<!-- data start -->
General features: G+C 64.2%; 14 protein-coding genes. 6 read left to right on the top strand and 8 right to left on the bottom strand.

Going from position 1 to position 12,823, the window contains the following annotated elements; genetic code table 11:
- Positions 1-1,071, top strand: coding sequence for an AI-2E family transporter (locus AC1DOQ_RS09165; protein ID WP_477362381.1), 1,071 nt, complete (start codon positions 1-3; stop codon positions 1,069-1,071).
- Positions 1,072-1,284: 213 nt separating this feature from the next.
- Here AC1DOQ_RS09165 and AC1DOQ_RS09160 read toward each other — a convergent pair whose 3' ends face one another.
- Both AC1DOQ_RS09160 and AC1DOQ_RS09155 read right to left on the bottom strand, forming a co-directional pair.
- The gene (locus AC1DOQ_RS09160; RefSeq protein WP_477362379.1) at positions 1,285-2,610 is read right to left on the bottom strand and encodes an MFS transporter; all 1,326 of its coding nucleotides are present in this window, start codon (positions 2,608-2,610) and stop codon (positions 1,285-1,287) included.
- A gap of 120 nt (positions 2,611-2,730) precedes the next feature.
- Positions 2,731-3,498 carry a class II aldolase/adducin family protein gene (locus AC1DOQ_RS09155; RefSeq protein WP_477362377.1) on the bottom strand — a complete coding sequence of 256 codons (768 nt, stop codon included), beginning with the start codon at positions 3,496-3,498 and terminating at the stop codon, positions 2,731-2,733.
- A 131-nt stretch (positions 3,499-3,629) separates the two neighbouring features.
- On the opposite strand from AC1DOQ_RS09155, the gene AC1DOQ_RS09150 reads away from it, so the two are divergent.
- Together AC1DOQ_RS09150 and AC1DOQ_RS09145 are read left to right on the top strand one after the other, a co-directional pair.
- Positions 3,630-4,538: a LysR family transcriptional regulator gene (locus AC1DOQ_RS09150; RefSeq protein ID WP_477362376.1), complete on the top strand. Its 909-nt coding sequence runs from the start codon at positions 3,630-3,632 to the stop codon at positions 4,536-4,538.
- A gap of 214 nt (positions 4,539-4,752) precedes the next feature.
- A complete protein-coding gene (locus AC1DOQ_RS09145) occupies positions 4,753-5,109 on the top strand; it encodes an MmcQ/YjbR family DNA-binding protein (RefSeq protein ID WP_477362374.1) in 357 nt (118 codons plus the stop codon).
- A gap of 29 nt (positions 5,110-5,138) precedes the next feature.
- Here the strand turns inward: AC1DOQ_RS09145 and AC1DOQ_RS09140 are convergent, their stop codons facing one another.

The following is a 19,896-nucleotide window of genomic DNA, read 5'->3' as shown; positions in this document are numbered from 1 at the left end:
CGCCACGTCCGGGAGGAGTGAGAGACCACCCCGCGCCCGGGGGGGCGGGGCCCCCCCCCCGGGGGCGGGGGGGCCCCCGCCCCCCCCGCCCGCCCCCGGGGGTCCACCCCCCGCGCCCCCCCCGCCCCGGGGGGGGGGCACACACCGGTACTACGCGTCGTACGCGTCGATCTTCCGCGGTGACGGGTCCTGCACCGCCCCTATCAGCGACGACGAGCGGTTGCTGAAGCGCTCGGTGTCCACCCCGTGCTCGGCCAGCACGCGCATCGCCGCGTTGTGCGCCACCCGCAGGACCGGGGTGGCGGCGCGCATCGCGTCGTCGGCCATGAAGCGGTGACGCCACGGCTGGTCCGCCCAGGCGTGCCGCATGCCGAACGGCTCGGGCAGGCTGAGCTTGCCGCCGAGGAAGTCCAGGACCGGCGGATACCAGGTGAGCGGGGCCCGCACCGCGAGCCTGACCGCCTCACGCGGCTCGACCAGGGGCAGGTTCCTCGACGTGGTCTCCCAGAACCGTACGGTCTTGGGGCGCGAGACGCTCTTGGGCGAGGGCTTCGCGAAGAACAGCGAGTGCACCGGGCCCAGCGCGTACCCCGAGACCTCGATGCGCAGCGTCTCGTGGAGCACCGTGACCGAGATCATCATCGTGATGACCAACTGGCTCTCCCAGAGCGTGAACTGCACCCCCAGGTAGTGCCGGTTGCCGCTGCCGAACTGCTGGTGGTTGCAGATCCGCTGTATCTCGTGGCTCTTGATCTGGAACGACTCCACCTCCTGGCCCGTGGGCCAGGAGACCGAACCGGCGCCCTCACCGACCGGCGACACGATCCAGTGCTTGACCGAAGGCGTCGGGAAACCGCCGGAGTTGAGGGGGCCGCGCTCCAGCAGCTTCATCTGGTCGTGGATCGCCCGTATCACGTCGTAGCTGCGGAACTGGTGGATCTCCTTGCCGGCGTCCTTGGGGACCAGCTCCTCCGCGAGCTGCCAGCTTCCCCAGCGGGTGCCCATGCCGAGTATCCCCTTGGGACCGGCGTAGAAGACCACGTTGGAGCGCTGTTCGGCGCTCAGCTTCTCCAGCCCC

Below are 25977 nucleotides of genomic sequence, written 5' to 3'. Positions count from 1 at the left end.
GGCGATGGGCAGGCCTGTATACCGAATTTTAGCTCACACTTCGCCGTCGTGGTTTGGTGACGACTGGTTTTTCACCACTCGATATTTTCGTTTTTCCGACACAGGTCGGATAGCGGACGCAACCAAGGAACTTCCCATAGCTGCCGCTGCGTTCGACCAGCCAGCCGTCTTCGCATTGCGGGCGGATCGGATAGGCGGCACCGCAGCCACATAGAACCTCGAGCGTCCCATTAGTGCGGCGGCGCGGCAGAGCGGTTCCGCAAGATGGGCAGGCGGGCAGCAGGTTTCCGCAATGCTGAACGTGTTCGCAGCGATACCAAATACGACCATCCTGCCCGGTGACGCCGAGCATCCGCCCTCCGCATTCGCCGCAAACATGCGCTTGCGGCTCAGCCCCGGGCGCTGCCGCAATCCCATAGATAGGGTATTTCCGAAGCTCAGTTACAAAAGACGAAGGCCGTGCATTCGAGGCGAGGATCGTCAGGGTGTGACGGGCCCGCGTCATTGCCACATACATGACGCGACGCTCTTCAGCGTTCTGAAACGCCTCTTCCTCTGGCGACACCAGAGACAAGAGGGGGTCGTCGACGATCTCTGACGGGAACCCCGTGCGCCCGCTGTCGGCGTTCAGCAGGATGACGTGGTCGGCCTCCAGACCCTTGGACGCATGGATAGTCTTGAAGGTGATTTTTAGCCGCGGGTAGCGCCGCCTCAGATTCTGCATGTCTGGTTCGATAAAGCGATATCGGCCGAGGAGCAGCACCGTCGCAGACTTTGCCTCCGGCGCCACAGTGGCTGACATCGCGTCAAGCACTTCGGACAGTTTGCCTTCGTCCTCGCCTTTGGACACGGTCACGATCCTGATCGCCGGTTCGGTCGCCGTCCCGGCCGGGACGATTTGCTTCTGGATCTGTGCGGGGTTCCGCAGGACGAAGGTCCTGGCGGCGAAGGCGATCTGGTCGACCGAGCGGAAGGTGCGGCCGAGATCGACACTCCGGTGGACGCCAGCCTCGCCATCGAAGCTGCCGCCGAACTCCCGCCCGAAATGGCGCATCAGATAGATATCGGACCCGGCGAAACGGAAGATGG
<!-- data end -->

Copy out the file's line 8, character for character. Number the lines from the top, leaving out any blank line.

- A gap of 120 nt (positions 2,611-2,730) precedes the next feature.